Last month, work from the AcTo Dementia project was presented at the City of Toronto Long-term Care Homes and Services Volunteer Youth Summit 2018 in Canada. The organizers and attendees of the Volunteer Youth Summit were youth volunteers (age ranged from high school to university) from ten city-run long-term care facilities. The summit aimed to promote connection between volunteers, as well as offer insights into career paths they may wish to pursue in the future.
Yuhan Pan, a member of the Astell Lab, was invited to give a keynote presentation on the AcTo Dementia project, focusing on a more recent study which sought to identify Chinese touchscreen games. This on-going study was conducted at one of the City of Toronto care homes, exploring how Chinese-speaking people with dementia interact with tablet (iPad) games. Several culturally specific games (e.g. Mahjong) and novel games were selected through the AcTo evaluation framework, and played by the participants. Current results of the study were consistent with previous project findings; participants were able to learn to use the technology without prior exposure and enjoyed playing the games.
In order to connect better with the generation that grew up with technology, this presentation took an interactive style by asking questions at the beginning or end of each section. The questions ranged from personal experience with technology (e.g. what games they played and why they liked them) to interaction with people living with dementia. The audience, including young volunteers and volunteer coordinators from long-term care facilities were highly engaged throughout the 45-minute presentation, asking questions, making comments and throwing out ideas. Many offered valuable insights from their experiences. One prompt was “What kind of games might be suitable for residents with dementia to play?”, multiple people commented on elements such as choice of colour, timely feedback, and other aspects that corroborated the criteria in the AcTo dementia evaluation framework. Other times youths talked about how they communicated with residents who might not be fluent in English (e.g. gestures, pictures, etc.) as the presentation stressed on bringing meaningful activities to members outside of the cultural majority.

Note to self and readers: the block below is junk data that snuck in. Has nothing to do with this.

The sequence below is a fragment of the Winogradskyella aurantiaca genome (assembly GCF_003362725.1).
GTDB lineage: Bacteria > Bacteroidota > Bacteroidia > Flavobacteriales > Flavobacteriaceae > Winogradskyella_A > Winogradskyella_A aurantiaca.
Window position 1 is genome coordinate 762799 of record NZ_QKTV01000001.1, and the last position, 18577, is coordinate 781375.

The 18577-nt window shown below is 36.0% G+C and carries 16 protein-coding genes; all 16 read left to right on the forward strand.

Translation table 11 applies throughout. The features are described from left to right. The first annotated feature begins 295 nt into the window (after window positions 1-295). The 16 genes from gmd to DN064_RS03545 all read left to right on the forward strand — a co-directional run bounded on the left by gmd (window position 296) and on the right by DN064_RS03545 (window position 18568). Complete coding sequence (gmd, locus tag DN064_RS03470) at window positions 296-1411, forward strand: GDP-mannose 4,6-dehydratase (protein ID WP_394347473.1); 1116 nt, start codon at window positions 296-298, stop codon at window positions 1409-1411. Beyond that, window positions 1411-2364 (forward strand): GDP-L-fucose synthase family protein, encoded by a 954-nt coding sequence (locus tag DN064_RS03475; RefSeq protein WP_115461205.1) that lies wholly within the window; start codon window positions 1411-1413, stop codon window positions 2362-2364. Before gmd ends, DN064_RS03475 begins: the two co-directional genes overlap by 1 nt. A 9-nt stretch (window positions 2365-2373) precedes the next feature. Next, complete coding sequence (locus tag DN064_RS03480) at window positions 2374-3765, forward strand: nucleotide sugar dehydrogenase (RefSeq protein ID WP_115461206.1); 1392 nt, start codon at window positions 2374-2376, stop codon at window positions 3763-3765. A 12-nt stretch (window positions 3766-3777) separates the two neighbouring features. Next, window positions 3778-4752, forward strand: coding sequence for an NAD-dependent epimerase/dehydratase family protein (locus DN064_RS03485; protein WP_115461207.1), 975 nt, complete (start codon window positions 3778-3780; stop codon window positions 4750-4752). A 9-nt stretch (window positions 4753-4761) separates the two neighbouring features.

The Q&A session was especially fruitful regarding our understanding on ways to engage the younger generation in the field of dementia, and applying what they learned into their volunteer work. Some volunteers asked how they could work with the staff to bring iPads into residents’ regular activities, such as whether the games need internet to play, and how many devices they might need; others expressed that they might and try some of the AcTo dementia recommended games with their family members or residents they were working with.
There were also questions on the future possibilities of similar projects, which showed the youths’ interest in the dementia research field itself. One attendee asked if the Astell Lab was considering augmented reality devices such as the HoloLens. Another volunteer was curious about whether there were companies that specialize in making accessible apps for people living with dementia. Hearing those questions was especially heartening, as upon learning about just one research project, the youths were already trying to connect the hot topics from the tech world with the research world. Since Yuhan was a former volunteer at one of the care homes and was in their position not so long ago, the attendees also asked questions regarding university experiences and career choices. These type of questions seemed to resonate with many young volunteers as some of them followed-up during the break, curious about how to get involved in research at their own schools
It was encouraging to know that this presentation helped shed some light on the attitude (even enthusiasm) towards dementia research amongst the next generation of bright minds, perfectly demonstrated by this question from one youth volunteer: “How old do you need to be in order to get into research?”.